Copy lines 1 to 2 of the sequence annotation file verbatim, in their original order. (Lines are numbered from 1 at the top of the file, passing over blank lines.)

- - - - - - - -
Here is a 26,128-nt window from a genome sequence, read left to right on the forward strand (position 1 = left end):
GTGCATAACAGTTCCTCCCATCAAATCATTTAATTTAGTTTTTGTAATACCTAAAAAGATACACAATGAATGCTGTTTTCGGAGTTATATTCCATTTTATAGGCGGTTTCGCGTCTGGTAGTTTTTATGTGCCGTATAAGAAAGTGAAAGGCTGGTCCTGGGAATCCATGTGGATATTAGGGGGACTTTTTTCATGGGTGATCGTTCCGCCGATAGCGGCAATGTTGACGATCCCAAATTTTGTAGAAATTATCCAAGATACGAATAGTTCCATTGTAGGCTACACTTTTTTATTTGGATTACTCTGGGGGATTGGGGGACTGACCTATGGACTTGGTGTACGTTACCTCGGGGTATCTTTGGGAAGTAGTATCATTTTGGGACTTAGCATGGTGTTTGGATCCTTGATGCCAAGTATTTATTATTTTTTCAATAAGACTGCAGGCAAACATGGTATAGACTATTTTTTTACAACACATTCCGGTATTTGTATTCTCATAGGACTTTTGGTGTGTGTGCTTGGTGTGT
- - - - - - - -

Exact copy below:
Here is a 26,128-nt window from a genome sequence, read left to right on the forward strand (position 1 = left end):
GTGCATAACAGTTCCTCCCATCAAATCATTTAATTTAGTTTTTGTAATACCTAAAAAGATACACAATGAATGCTGTTTTCGGAGTTATATTCCATTTTATAGGCGGTTTCGCGTCTGGTAGTTTTTATGTGCCGTATAAGAAAGTGAAAGGCTGGTCCTGGGAATCCATGTGGATATTAGGGGGACTTTTTTCATGGGTGATCGTTCCGCCGATAGCGGCAATGTTGACGATCCCAAATTTTGTAGAAATTATCCAAGATACGAATAGTTCCATTGTAGGCTACACTTTTTTATTTGGATTACTCTGGGGGATTGGGGGACTGACCTATGGACTTGGTGTACGTTACCTCGGGGTATCTTTGGGAAGTAGTATCATTTTGGGACTTAGCATGGTGTTTGGATCCTTGATGCCAAGTATTTATTATTTTTTCAATAAGACTGCAGGCAAACATGGTATAGACTATTTTTTTACAACACATTCCGGTATTTGTATTCTCATAGGACTTTTGGTGTGTGTGCTTGGTGTGT